Paradoxically, however, the OPCAT consultation process has remained both closed and opaque, a reality to some extent recognized by the Canadian delegation during the country’s review by the UN Committee against Torture in November 2018. It can therefore only be hoped that Canada acts on its publicly stated commitment in Geneva to open up the future OPCAT consultation process, including to civil society and Indigenous groups.

Once all the responses to the above access to information requests have been received, the Canada OPCAT Project will make public its analysis of the findings. For the moment readers can find below Justice Canada’s list of OPCAT-related questions which comprised its initial round of consultation with the provinces and territories in autumn 2016, begging the simple question why has it been all so secret?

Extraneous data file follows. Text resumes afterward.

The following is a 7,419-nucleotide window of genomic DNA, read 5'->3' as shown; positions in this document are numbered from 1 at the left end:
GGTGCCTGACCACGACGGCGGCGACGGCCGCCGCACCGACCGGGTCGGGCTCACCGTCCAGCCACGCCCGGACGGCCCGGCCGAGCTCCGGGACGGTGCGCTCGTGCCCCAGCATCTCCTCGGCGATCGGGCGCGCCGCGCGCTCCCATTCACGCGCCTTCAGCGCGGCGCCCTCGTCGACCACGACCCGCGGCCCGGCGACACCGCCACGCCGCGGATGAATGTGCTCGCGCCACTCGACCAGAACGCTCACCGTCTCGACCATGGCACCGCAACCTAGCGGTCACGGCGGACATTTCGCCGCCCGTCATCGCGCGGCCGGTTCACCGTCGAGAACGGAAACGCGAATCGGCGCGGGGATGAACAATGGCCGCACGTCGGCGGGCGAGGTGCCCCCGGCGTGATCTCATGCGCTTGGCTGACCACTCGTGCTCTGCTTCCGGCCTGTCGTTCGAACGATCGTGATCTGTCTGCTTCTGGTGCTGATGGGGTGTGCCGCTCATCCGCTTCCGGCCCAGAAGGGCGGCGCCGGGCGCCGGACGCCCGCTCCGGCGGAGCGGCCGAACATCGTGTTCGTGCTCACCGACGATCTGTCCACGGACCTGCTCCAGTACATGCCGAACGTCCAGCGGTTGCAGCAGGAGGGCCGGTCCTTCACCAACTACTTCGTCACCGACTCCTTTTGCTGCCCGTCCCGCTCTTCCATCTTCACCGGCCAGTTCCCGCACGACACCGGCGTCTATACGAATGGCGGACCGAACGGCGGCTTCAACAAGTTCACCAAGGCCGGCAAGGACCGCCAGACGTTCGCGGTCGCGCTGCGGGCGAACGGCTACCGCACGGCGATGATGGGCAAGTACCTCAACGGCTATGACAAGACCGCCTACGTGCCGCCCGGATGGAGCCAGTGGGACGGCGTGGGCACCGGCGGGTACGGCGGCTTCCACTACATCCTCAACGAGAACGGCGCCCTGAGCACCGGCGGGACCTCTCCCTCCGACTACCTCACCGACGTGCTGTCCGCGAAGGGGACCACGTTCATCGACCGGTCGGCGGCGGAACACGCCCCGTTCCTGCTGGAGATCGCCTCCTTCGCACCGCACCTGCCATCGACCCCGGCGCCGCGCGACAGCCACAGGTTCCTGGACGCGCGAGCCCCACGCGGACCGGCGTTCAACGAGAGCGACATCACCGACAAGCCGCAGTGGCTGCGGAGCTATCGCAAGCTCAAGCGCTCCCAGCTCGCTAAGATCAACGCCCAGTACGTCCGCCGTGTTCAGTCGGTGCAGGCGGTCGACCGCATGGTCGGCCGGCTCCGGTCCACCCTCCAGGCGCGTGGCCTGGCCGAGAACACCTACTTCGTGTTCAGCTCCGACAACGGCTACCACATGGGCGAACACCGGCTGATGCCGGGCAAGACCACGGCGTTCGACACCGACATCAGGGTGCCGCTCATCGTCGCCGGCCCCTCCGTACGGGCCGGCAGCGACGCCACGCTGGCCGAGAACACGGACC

1. Bearing in mind the definition provided in Article 4 of the OP-CAT, what are the places of detention under the responsibility of your department or within your jurisdiction?

2. What bodies, if any, currently exist to monitor the treatment of persons deprived of their liberty? (e.g. Ombudsman, Correctional Investigator of Canada, police or military complaints commissions, NGO, special advocates, monitoring boards, human rights commission)

3.  Do existing monitoring bodies comply with the requirements of Articles 18-23 of the OP-CAT? In particular: 

a) Are the bodies independent of government?

b) Do existing monitoring bodies cover all places of detention under your responsibility or jurisdiction? If not, what places would be left out?

c) Do existing bodies have the power to regularly examine the treatment of persons deprived of their liberty with a view to strengthening, if necessary, their protection against ill-treatment? Are the bodies specifically mandated to conduct regular and preventive visits (as opposed to visits in response to an individual complaint)?

d) Are there any restrictions on accessing places of detention and their installations and facilities? Can existing bodies conduct unannounced visits?